Spirituality for Today – March 2012 – Volume 16, Issue 8

The Virtue of Patience: Tending to Our Garden of Faith

By Rev. Msgr. Frank Wissel

A science class at Greenwich Catholic School was conducting an experiment. They were going to try to grow some flowers. Each student was given a cup of soil and a few seeds. They planted the seeds, applied the right amount of water, and then set the cup where it would get plenty of light.

A photo of spring flowers

After that, there was not much they could do except wait. That was the hardest part. Every few days, they would add a little water; just enough to keep the soil moist. Of course, every day they would check to see if any new sprouts had appeared through the soil.

One little boy was especially impatient. After three days, he decided that something was wrong. Someone had played a trick on him and stolen his seeds. Or maybe he just forgot to put them in. So, he dug them up to see if they were still there. He found them in the same condition they had been in three days earlier. Obviously, they were not getting enough water. So, he started watering every day.

His cup of soil quickly turned to mud. The next day, he dug up the seeds to see how they were. They were rotted. And the whole project was a lost cause.

Other students were more patient. They waited. It was not easy, but they waited. One day, they spotted a sprout. The next day, it was larger. Eventually, tiny buds appeared. At last, there were flowers. The teacher said, "You just can't rush Mother Nature."

Similarly, Jesus said, "You just can't rush God." In his day, there were many people who tried. The Zealots thought that they had the answer. God's kingdom would come when God's friends helped Him defeat His enemies. They wanted Jesus to form a fighting force and drive the Romans into the sea. The Pharisees thought the answer was piety. If they would just keep the law to perfection, the Kingdom of God would appear.

The general population was of a different mind. Some of them had given up on this kingdom business. If God were going to do anything, he would have done it by now.

The message of Jesus to all these people was: Be patient. God works in the world like a seed grows in the ground. It is a mystery, pure and simple. Who could explain that little spark of life, which enables a seed to become a plant? Apparently, Jesus could not. At least, he did not. His only comment on the subject was, "The seed sprouts and grows without the farmers knowing how." And still we don't know how. It is a mystery of nature. So it is with God's working in the world. It is a mystery of grace; God does His work among us in His own pace and in His own way.

You and I need to learn to keep a certain distance from that. The men in Jesus' story scattered seed on the ground. Then, he backed off for the time being his work was done. He had prepared the field and planted the seed. What else could he do? I supposed he could have over-watered the field. Or he could have dug out the seeds to see if they were sprouting, but that would have done far more harm than good.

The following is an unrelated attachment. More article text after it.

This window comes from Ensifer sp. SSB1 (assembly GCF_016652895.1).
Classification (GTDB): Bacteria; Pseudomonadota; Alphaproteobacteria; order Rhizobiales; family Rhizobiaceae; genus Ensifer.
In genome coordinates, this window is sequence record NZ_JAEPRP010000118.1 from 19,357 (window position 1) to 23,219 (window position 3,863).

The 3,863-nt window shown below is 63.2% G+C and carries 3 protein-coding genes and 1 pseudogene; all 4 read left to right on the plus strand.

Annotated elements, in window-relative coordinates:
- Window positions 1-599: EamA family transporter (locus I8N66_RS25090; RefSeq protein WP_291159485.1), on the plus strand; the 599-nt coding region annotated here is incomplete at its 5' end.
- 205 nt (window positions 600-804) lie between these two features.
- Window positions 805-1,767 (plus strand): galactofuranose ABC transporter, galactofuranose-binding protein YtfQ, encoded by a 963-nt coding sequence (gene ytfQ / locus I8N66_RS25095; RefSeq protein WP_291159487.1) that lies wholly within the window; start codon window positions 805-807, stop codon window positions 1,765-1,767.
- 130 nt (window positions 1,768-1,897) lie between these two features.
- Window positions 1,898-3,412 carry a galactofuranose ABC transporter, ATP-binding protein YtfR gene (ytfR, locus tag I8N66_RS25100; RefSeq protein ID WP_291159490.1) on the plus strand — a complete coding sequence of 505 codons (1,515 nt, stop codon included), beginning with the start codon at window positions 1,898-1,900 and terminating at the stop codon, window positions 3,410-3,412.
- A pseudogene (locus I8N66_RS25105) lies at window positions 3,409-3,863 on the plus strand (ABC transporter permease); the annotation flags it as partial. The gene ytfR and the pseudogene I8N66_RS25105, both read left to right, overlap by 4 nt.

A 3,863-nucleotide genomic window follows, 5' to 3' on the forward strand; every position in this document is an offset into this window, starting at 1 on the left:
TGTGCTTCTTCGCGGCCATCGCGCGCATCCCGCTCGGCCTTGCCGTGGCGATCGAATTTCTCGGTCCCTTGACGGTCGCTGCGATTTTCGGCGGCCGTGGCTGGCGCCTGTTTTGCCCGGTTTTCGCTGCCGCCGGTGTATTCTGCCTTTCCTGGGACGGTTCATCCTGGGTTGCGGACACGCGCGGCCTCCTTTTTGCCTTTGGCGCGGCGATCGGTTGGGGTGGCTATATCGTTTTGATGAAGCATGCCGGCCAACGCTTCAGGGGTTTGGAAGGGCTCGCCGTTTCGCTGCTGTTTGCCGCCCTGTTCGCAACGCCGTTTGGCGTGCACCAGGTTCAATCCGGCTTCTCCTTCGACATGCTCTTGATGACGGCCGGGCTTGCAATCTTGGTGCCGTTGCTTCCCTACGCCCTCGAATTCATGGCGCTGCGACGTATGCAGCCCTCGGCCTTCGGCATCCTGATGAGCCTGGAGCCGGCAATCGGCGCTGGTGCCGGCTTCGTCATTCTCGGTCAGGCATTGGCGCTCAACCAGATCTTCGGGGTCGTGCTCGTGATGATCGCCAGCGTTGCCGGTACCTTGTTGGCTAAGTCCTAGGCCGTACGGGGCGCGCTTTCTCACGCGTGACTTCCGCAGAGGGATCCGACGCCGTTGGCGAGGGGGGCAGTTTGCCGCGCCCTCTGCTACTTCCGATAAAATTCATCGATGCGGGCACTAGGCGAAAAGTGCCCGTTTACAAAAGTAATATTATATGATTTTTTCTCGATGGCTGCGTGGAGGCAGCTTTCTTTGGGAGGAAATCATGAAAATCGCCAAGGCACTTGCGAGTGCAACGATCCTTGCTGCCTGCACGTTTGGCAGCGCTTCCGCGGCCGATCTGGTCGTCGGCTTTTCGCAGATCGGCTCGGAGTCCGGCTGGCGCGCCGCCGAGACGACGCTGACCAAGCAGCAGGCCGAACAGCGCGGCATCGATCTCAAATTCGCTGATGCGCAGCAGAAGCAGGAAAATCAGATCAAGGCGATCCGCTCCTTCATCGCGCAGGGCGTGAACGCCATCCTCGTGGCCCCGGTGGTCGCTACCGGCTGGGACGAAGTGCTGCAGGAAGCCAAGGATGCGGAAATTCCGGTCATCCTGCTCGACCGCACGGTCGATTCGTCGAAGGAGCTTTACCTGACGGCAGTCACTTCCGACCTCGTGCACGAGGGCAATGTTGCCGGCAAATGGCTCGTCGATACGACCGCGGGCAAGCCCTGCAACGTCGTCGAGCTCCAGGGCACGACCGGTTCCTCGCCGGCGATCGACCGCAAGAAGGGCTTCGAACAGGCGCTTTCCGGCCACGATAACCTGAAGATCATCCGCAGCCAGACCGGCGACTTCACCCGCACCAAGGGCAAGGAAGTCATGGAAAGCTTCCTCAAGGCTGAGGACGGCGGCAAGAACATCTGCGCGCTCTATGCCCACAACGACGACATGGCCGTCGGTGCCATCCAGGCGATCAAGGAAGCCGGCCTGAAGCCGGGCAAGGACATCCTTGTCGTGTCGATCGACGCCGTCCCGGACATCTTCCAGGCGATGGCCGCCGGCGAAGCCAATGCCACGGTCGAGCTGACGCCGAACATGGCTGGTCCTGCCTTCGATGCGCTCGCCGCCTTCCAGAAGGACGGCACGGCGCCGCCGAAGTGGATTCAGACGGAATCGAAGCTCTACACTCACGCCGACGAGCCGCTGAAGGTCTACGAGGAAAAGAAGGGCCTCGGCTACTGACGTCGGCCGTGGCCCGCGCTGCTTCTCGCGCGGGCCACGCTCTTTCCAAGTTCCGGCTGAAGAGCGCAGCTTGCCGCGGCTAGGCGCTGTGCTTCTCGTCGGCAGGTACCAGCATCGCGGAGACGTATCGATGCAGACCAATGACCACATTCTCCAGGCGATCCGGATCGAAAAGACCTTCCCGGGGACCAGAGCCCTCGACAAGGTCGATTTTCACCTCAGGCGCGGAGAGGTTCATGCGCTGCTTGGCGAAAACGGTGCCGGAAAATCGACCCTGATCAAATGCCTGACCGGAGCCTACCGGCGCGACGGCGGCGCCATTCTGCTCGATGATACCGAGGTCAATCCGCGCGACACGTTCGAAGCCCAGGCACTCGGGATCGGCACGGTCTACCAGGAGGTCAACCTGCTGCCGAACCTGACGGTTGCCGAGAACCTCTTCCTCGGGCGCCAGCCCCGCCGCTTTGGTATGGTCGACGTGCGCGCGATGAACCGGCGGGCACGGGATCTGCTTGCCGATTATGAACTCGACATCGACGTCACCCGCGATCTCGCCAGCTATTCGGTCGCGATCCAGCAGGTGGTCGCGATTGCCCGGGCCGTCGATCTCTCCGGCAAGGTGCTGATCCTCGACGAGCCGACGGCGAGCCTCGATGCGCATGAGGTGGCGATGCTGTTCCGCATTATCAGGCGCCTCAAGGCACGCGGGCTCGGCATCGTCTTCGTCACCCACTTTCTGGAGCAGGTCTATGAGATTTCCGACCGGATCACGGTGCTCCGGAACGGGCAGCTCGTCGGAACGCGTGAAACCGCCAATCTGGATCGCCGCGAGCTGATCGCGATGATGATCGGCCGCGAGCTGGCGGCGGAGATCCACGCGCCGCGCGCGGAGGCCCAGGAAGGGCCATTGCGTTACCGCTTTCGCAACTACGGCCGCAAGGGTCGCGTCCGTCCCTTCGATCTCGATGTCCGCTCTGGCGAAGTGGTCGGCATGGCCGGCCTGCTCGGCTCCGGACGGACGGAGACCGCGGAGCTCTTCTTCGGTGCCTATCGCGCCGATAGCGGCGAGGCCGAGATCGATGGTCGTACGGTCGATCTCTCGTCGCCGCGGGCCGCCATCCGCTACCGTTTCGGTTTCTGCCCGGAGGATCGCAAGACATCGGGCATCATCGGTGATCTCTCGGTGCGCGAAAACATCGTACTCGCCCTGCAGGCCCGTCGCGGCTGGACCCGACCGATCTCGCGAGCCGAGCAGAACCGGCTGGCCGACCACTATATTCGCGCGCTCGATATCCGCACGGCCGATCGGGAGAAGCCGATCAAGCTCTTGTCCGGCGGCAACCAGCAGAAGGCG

It was better that he just did his part and then left the rest up to Mother Nature. Jesus said of the man, "He goes to bed and gets up day after day." That was one of the most sensible things he could have done. He did not over-involve himself in the growth process.

Parents might be wise to try that at home. There is a story about a mother and father worrying themselves sick over their college daughter. She was dating a good-for-nothing guy. Wedding bells were starting to ring. They had talked themselves blue in the face, all to no avail.

One weekend, they changed their approach. They invited the boy to come for a visit. They treated him like a king. They gave the couple their blessing. The romance ended before the school year. All their daughter needed was the freedom to make her own decisions. She was going to marry the guy just to prove that she could.

Raising children is a tricky business. If you want them to grow, you have to give them room. That can be scary. Little Johnny wants to put on his own shoes. Of course, he puts them on the wrong feet, and ties the strings in knots. But that is all right. He is learning. He is growing.

Little Susie wants to pick out her own clothes, what she will wear to school that day. Her choice is an orange blouse and a pink skirt, with yellow socks. Her clothes don't match, but that is all right.

Failure often precedes success. Growth is a mystery; we cannot create it. But we can help by giving it enough room to happen. We need to keep a certain distance between ourselves and God's work. We can plant the seed, but only He can give the harvest.

I heard of a young priest who was concerned for his parish. Attendance was down. Giving was down. And he was praying about it. But there was a kind of desperation about his prayer. Then, in a moment of silence, he thought he heard God say, "My friend, this church was here a hundred years before you were born. And it will be here a hundred years after you are gone. This is not your church. It is my church. Now relax and enjoy your work.

This same message applies to our jobs, our families, or anything else that is going on in our lives. There is no need to be wringing our hands in desperation. This is God's field. Do your part. Plant the seed. Then maintain an attitude of expectant faith. God can be trusted to produce the harvest.